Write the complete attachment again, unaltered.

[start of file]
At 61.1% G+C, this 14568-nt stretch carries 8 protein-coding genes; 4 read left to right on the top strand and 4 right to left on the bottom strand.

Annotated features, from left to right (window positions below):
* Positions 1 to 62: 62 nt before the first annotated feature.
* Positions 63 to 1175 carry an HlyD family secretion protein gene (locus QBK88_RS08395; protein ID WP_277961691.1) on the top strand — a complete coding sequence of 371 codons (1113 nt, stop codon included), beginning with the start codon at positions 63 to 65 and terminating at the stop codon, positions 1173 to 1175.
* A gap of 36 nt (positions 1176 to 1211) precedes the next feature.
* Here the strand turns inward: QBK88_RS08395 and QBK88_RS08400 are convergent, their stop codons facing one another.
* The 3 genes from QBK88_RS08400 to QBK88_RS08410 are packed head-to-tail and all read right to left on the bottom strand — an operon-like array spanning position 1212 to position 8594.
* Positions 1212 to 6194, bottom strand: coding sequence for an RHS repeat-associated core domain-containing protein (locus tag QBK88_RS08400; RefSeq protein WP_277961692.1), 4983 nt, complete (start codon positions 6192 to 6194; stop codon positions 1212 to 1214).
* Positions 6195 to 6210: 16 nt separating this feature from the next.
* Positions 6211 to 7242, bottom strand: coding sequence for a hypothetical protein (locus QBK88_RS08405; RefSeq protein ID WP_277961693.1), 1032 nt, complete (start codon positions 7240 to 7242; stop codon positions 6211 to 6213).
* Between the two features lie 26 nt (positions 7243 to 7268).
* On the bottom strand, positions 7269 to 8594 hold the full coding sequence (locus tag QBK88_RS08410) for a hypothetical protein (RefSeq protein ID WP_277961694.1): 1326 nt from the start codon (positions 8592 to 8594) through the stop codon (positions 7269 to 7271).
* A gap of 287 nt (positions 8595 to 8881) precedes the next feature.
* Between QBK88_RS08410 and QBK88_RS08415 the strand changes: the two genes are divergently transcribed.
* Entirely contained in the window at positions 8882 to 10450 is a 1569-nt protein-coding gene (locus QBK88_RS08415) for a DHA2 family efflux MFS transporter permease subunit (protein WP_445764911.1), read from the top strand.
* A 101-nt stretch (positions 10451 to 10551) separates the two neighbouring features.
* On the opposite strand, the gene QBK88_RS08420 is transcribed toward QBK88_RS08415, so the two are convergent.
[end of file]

At 61.1% G+C, this 14568-nt stretch carries 8 protein-coding genes; 4 read left to right on the top strand and 4 right to left on the bottom strand.

Annotated features, from left to right (window positions below):
* Positions 1 to 62: 62 nt before the first annotated feature.
* Positions 63 to 1175 carry an HlyD family secretion protein gene (locus QBK88_RS08395; protein ID WP_277961691.1) on the top strand — a complete coding sequence of 371 codons (1113 nt, stop codon included), beginning with the start codon at positions 63 to 65 and terminating at the stop codon, positions 1173 to 1175.
* A gap of 36 nt (positions 1176 to 1211) precedes the next feature.
* Here the strand turns inward: QBK88_RS08395 and QBK88_RS08400 are convergent, their stop codons facing one another.
* The 3 genes from QBK88_RS08400 to QBK88_RS08410 are packed head-to-tail and all read right to left on the bottom strand — an operon-like array spanning position 1212 to position 8594.
* Positions 1212 to 6194, bottom strand: coding sequence for an RHS repeat-associated core domain-containing protein (locus tag QBK88_RS08400; RefSeq protein WP_277961692.1), 4983 nt, complete (start codon positions 6192 to 6194; stop codon positions 1212 to 1214).
* Positions 6195 to 6210: 16 nt separating this feature from the next.
* Positions 6211 to 7242, bottom strand: coding sequence for a hypothetical protein (locus QBK88_RS08405; RefSeq protein ID WP_277961693.1), 1032 nt, complete (start codon positions 7240 to 7242; stop codon positions 6211 to 6213).
* Between the two features lie 26 nt (positions 7243 to 7268).
* On the bottom strand, positions 7269 to 8594 hold the full coding sequence (locus tag QBK88_RS08410) for a hypothetical protein (RefSeq protein ID WP_277961694.1): 1326 nt from the start codon (positions 8592 to 8594) through the stop codon (positions 7269 to 7271).
* A gap of 287 nt (positions 8595 to 8881) precedes the next feature.
* Between QBK88_RS08410 and QBK88_RS08415 the strand changes: the two genes are divergently transcribed.
* Entirely contained in the window at positions 8882 to 10450 is a 1569-nt protein-coding gene (locus QBK88_RS08415) for a DHA2 family efflux MFS transporter permease subunit (protein WP_445764911.1), read from the top strand.
* A 101-nt stretch (positions 10451 to 10551) separates the two neighbouring features.
* On the opposite strand, the gene QBK88_RS08420 is transcribed toward QBK88_RS08415, so the two are convergent.